At House Democratic Meeting, Obama Rallies His Allies
By Paul Kane
Appearing before an unusually unified House Democratic caucus, President Obama tonight linked passage of a budget resolution later this week to securing momentum for the more critical legislative fights ahead such as health care reform.
Obama told the lawmakers, gathered in the auditorium of the new, $620 million Capitol Visitors Center, that winning by a large margin on the nonbinding budget resolution was key to Democratic unity on the bigger issues. "I need your vote in passing the budget. If we do that, we will create a sense of momentum that will allow us to do health care reform and education," Obama said, according to the notes of a Democrat in attendance.
Scheduled more than a week ago, the meeting was meant to be a rallying point for House Democrats in advance of the vote on the budget resolution. That measure appeared to be in doubt as conservative Democrats balked at the soaring deficits in Obama's original proposal and Rust Belt Democrats fretted the inclusion of special fast-track rules -- so-called "reconciliation" rules -- for climate change legislation to be considered later this year. But party leaders provided reconciliation for only health care and education legislation, and they cut $150 billion from Obama's fiscal year 2010 proposal. These moves lined up many votes from a group of fiscally conservative Democrats in the Blue Dog Coalition.
With the fate of the budget resolution no longer in doubt, the event served as a pep rally for the tougher legislative battles ahead. House Speaker Nancy Pelosi (D-Calif.) presented Obama with the U.S. flag that flew over the Capitol the night of Feb. 24, when he made his first appearance before a joint session of Congress.
"We are a united caucus, and we are especially united behind this president," Rep. John Larson (D-Conn.) told reporters afterward.
Obama used the audience with his staunchest allies to assure them that he is aware of their concerns, fielding such parochial questions as funding for beach replenishment, farm subsidies and additional federal cash to help local fire fighters. His last meeting with House Democrats, at their annual retreat in Williamsburg, came at a tense time -- a group of moderate Senate Democrats worked with a trio of Republicans to slash more than $100 billion from the stimulus legislation. The more liberal House has still not forgotten the move, part of a simmering feud with Democrats from the so-called upper chamber.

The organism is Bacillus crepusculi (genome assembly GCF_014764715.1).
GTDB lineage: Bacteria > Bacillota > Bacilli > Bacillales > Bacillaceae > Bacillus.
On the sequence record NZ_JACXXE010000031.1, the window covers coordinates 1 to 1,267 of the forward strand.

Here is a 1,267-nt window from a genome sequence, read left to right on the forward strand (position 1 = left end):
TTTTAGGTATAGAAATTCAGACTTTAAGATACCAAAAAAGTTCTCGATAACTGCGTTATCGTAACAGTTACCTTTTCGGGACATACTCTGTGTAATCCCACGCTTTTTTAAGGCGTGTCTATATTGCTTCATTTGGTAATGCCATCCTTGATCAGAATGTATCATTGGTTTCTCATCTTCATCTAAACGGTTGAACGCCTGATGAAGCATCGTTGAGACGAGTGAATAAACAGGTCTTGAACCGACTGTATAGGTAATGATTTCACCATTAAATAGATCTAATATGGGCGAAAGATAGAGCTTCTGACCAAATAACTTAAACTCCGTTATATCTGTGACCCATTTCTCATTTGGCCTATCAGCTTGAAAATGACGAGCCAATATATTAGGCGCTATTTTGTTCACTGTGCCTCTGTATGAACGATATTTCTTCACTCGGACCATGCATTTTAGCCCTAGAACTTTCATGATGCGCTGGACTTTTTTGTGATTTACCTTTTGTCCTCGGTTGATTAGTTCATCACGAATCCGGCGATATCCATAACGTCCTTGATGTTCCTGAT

The quick meeting -- lasting less than 40 minutes, including a 25-minute question-and-answer session -- offered moments demonstrating the White House's keen attention to wayward Democrats. Rep. Peter DeFazio (D-Ore.), a staunch advocate for more spending on infrastructure projects such as bridges and highways, pleaded for more funding in those areas.
Without any reminder, Obama took note of DeFazio's vote against the stimulus legislation.
"I know you think we need more for [infrastructure] because you voted against it," Obama said, according to the attendee's notes. "Don't think we're not keeping score, brother."
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